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Douglas Crockford
19,746 followers -
_ __ ___ ____ _____ In the Twenty First Century!
_ __ ___ ____ _____ In the Twenty First Century!

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Consider this fragment of crap code:

if ( ++p == pe )
goto _test_eof;

* ++
* goto
* missing {}
* dangling _
* major security exploit

Quality matters.

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More computing sins are committed in the name
of efficiency (without necessarily achieving it)
than for any other single reason--including blind
stupidity.

William A. Wulf

More computing sins are committed in the name
of efficiency (without necessarily achieving it)
than for any other single reason--including blind
stupidity.

William A. Wulf

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JSLint currently allows two conventions of indentation.

There is the closed form, where you can break a line pretty much anywhere and indent the continuation 8 space.

a = method(b,
c, d);

And there is the open form in which you break after ( { or [, and the closing ) } or ] will be aligned with the beginning of the thing, and the stuff in between is indented 4. It generalizes the K&R block convention to object literals, array literals, and parameter/argument lists.

a = method(
b,
c,
d
);

I have been receiving complaints that JSLint should not like the old closed form. What say you?
42 votes
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votes visible to Public
36%
Allow both forms
64%
Allow only the open form

Both cannot and can not are acceptable spellings, but the first is much more usual.

But hasnot is not acceptable while has not is. And willnot is not acceptable while will not is.

That is why I can not use cannot.

But if I am in a great hurry, I can still can't.

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The classes as closures pattern that I have been advocating for JavaScript was anticipated in 1982 by Ian Currie in In Praise of Procedures.

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APL and C did not have a boolean type. They used 0 and 1 as false and true. More recent languages provide a boolean type as a preventative for certain classes of errors. JavaScript tries to have it both ways with its falsy values, which adds complexity but with none of the error avoidance.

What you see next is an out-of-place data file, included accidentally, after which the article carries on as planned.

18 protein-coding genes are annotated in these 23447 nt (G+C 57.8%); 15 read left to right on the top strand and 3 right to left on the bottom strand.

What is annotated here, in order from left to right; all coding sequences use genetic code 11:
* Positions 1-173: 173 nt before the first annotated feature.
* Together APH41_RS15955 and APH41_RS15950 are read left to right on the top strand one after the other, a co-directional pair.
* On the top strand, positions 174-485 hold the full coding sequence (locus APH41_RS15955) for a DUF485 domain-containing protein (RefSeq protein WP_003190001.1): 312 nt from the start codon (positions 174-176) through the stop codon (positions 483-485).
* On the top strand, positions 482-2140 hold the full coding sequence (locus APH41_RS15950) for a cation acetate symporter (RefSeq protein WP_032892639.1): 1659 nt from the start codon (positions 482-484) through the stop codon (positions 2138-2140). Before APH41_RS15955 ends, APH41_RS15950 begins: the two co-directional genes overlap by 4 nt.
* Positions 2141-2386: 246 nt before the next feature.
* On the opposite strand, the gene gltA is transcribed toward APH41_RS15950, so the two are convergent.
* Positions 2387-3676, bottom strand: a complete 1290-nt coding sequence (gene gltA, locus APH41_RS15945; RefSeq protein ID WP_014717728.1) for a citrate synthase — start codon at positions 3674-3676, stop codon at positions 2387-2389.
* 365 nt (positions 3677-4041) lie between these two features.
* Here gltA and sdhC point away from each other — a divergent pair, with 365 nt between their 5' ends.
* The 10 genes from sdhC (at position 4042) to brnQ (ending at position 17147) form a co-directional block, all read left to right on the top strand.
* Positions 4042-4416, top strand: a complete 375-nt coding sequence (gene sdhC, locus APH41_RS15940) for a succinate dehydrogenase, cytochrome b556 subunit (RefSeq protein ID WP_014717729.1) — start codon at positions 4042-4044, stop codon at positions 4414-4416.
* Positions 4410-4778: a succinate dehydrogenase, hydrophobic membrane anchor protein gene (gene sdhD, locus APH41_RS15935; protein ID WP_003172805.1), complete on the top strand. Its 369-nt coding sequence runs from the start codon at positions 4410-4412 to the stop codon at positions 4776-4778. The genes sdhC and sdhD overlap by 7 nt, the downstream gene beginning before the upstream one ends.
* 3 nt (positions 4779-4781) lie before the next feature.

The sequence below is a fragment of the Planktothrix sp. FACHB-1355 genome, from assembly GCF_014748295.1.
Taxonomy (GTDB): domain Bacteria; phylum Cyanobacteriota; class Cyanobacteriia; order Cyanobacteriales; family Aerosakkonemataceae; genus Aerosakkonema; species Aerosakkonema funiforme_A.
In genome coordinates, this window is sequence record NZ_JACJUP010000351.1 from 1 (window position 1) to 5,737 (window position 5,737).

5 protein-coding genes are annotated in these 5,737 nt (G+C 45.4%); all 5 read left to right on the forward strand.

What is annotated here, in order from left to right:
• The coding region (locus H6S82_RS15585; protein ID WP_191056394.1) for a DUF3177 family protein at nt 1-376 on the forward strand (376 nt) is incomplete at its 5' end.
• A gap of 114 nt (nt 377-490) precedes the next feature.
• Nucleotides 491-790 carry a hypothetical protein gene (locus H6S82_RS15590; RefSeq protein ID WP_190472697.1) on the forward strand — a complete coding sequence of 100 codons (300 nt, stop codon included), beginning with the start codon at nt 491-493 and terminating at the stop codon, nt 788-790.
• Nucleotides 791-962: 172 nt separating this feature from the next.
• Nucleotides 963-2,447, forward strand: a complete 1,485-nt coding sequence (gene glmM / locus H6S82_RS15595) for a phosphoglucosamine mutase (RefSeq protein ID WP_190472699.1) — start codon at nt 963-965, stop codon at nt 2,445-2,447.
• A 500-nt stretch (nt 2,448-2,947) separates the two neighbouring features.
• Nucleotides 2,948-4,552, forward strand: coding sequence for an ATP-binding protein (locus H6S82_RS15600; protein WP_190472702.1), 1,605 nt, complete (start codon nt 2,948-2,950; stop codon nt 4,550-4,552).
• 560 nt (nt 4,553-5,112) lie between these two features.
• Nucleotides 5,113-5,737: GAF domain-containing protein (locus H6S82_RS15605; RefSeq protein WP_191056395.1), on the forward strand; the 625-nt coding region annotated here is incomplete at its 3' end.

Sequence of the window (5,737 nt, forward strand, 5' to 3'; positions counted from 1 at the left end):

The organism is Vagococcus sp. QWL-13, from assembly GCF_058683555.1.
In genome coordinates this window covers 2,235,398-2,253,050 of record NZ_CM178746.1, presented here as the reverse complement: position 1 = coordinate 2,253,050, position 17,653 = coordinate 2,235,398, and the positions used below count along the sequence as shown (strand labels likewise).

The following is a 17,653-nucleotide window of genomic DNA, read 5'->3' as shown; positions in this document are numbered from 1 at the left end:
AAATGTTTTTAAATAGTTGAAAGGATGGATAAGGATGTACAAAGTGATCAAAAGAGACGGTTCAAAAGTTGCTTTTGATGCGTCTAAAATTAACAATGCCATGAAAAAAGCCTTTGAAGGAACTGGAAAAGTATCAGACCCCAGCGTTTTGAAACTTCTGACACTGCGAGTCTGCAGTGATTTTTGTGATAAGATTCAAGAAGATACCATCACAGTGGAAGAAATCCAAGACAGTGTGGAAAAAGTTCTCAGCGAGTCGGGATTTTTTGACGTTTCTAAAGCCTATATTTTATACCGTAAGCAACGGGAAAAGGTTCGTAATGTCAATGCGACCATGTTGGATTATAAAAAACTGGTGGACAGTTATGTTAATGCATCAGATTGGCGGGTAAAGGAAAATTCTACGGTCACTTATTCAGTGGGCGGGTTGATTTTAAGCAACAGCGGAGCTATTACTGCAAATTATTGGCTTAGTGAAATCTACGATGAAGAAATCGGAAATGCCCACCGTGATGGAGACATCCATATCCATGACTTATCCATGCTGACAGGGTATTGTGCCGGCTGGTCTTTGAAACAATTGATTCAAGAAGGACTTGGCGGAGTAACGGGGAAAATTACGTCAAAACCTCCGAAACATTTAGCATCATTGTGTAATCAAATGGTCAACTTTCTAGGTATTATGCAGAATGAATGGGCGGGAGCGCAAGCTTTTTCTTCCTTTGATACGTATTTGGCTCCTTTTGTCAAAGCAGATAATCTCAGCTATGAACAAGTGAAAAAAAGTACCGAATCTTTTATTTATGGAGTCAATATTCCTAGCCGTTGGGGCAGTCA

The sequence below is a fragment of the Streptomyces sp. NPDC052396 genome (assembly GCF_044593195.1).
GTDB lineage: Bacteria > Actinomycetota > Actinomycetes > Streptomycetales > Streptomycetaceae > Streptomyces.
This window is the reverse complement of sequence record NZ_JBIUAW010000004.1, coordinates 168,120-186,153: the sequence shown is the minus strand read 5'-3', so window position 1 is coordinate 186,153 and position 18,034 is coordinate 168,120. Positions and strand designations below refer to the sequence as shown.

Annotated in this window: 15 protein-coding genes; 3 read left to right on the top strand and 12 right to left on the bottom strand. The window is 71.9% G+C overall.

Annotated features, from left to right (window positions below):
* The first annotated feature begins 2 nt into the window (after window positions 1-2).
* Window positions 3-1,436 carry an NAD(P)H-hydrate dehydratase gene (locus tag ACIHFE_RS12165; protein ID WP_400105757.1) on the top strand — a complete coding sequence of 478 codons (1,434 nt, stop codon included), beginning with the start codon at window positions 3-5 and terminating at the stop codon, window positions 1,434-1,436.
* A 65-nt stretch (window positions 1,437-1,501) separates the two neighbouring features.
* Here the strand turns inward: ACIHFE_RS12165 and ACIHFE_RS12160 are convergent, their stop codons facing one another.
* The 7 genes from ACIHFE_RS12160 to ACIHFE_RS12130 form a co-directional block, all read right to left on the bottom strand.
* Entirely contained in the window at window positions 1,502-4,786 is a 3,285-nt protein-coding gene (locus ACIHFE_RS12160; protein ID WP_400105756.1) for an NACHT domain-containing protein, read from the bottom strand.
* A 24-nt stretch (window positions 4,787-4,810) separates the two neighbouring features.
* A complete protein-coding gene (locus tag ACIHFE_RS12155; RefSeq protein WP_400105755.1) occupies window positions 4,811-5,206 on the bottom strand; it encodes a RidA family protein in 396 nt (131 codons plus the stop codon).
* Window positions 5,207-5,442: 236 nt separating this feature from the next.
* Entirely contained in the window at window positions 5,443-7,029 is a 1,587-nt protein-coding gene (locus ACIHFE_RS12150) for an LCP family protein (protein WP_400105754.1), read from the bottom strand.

So imagine a machine which used 0 and 1 to represent false and true. Also, a condition must evaluate to exactly 0 or 1, otherwise an exception is raised. This would permit the APL idioms while also providing some error avoidance.

In designing a programming language specifically for this machine, should a boolean type be provided?
100 votes
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votes visible to Public
70%
Yes
30%
No

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I will be in Singapore tomorrow.

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Conventional programming languages are growing ever more enormous, but not stronger. Inherent defects at the most basic level cause them to be both fat and weak: their primitive word-at-a-time style of programming inherited from their common ancestor--the von Neumann computer, their close coupling of semantics to state transitions, their division of programming into a world of expressions and a world of statements, their inability to effectively use powerful combining forms for building new programs from existing ones, and their lack of useful mathematical properties for reasoning about programs.

-- John Backus, Can Programming Be Liberated from the von Neumann Style? A Functional Style and Its Algebra of Programs, 1978.
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